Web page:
One of Fouled Anchor’s contributions to the “Constellation Question” was that it stripped away the boosterism, sentimentalism, and the protective fanaticism that had retarded scholarly and professional study of the history of the ship. Reintroducing emotion into the study, Frigate to Sloop accuses us of sucking the life out of this great ship and reducing it to a pile of technical drawings and calculations. But be assured, had our 1991 report never been published, the ship would not be in the fine condition she is in today and under the competent stewardship of her stellar and enlightened staff. Without our report she might not be here in Baltimore. She might not be anywhere today. Our honest dedication to Constellation the ship is evidenced by the fact that we pursued our investigation knowing full well that it would surely bring down upon us political turmoil, professional, and even personal attacks. In exchange for the trouble the report generated, and continues to generate, we have nothing to gain, and we have no motive other than using our combined skills to ascertain the truth, and to solve the old Constellation question.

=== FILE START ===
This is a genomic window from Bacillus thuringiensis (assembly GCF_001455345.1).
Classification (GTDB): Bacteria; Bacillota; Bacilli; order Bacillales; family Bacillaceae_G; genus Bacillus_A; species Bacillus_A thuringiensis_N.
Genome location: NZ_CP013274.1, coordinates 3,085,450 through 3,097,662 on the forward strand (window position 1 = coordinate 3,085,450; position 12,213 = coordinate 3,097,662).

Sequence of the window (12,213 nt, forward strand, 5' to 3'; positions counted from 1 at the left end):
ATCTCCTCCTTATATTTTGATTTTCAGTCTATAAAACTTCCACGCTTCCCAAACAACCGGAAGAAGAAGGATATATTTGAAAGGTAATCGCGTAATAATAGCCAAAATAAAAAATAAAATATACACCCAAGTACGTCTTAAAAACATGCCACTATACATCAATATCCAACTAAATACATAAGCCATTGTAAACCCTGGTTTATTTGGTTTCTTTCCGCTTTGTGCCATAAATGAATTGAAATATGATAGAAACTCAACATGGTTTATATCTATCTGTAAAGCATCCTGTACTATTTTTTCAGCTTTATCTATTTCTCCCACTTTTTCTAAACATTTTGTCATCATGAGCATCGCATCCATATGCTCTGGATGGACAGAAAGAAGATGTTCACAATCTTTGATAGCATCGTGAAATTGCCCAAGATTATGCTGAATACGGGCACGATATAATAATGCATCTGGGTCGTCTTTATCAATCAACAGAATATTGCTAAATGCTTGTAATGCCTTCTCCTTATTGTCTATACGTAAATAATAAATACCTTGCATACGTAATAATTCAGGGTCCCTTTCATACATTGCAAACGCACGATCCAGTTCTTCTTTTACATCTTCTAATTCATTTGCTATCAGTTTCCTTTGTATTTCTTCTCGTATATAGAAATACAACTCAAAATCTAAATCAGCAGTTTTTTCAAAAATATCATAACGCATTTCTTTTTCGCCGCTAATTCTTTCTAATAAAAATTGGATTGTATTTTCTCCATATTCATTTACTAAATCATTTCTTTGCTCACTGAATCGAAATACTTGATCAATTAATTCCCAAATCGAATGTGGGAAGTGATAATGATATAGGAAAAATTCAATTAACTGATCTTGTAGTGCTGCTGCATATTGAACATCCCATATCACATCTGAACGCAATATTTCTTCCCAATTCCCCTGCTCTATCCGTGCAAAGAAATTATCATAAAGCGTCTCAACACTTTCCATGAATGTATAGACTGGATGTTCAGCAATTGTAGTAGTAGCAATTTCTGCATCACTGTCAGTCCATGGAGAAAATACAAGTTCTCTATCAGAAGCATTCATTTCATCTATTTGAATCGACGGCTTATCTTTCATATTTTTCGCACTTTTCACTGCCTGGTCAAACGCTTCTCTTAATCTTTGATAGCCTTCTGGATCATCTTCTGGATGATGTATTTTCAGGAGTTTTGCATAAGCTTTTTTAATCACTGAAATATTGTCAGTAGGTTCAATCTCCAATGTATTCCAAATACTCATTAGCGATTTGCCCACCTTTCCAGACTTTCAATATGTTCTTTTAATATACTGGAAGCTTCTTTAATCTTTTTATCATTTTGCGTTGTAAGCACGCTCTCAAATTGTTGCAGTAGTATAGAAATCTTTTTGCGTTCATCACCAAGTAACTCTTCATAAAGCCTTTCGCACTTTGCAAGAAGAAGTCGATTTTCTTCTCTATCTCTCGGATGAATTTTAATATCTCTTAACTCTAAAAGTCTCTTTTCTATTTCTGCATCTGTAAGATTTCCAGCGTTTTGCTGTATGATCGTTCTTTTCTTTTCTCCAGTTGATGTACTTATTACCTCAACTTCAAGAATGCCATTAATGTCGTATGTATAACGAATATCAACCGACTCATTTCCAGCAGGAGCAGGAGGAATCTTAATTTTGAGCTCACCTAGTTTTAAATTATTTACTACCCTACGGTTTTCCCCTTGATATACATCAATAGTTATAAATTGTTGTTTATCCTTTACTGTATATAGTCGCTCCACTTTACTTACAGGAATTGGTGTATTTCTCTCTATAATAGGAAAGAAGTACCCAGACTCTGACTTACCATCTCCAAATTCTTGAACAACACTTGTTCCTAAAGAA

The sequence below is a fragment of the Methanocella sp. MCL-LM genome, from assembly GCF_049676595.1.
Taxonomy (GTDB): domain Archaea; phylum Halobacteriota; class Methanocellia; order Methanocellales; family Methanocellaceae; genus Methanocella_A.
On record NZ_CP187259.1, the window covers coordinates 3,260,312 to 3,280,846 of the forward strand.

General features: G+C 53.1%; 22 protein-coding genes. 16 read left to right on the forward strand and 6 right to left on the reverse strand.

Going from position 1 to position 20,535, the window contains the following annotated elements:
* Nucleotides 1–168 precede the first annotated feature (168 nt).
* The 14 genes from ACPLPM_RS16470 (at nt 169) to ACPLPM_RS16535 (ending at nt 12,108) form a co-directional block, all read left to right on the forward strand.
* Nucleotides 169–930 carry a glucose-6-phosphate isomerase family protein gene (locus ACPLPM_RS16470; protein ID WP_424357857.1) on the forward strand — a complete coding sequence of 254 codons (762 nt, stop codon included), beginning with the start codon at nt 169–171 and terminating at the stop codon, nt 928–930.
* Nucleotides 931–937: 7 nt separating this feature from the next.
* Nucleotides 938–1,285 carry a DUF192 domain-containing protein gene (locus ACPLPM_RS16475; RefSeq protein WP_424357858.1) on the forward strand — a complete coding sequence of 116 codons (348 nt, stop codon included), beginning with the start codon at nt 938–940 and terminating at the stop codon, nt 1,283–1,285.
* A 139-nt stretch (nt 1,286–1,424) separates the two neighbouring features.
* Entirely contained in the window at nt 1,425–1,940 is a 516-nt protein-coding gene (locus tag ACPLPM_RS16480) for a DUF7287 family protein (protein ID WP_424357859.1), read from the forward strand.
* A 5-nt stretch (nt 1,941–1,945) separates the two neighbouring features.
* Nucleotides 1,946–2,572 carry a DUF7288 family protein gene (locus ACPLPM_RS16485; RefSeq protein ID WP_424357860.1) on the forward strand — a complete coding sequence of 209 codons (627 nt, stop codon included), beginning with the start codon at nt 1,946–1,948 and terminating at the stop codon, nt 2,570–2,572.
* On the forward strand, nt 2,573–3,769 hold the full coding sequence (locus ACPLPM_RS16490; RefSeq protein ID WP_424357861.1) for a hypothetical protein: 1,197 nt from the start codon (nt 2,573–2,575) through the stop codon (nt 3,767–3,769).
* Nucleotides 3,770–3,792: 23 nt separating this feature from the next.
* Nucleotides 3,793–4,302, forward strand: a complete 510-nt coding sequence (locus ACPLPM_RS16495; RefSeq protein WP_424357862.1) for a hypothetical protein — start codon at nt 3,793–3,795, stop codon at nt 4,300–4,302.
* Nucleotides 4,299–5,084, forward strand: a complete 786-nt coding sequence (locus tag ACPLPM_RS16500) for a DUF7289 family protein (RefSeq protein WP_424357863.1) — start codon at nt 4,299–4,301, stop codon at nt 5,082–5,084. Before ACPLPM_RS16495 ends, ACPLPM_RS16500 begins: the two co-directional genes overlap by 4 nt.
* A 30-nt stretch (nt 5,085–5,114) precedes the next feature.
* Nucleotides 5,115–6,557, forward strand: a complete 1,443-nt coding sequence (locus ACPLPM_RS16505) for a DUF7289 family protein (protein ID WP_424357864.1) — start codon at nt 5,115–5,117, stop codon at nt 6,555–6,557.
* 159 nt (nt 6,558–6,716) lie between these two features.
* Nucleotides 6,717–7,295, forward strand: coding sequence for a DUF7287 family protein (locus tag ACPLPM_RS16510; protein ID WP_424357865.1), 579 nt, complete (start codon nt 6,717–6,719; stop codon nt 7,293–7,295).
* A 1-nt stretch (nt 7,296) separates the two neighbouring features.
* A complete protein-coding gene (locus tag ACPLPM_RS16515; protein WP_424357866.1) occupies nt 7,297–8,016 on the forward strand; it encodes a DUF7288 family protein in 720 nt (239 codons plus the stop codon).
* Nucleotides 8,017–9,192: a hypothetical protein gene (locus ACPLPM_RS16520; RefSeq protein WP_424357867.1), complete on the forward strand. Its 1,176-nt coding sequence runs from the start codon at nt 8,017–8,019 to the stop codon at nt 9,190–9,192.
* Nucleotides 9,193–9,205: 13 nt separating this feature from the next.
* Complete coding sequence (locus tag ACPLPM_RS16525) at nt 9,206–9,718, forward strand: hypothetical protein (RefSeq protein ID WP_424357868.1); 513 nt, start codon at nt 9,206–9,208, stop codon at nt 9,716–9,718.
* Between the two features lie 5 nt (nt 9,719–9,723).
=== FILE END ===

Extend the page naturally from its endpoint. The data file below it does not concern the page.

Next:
Constellation is a cultural artifact and there is a difference between what it is, and what it means. Constellation receives its meaning from people. Meaning does not inherently reside within the ship. What she is is a stunningly beautiful and efficient United States sloop-of-war made in 1853. What Constellation means is many things to many different people. But in the grandest sense she symbolizes American naval power applied to protect democracy, to project our ideals, and to promote basic human rights. Utterly undeniable is the spiritual connection between the frigate Constellation of 1797, the sloop Constellation of 1855, and the mighty aircraft carrier Constellation, “Connie,” perhaps returning home from Iraq tonight. Truly, the spirit lives on.
In conclusion, I would like to thank the Constellation staff for inviting me to speak and I would especially like to thank Mr. Footner for generously suggesting that we share the podium tonight.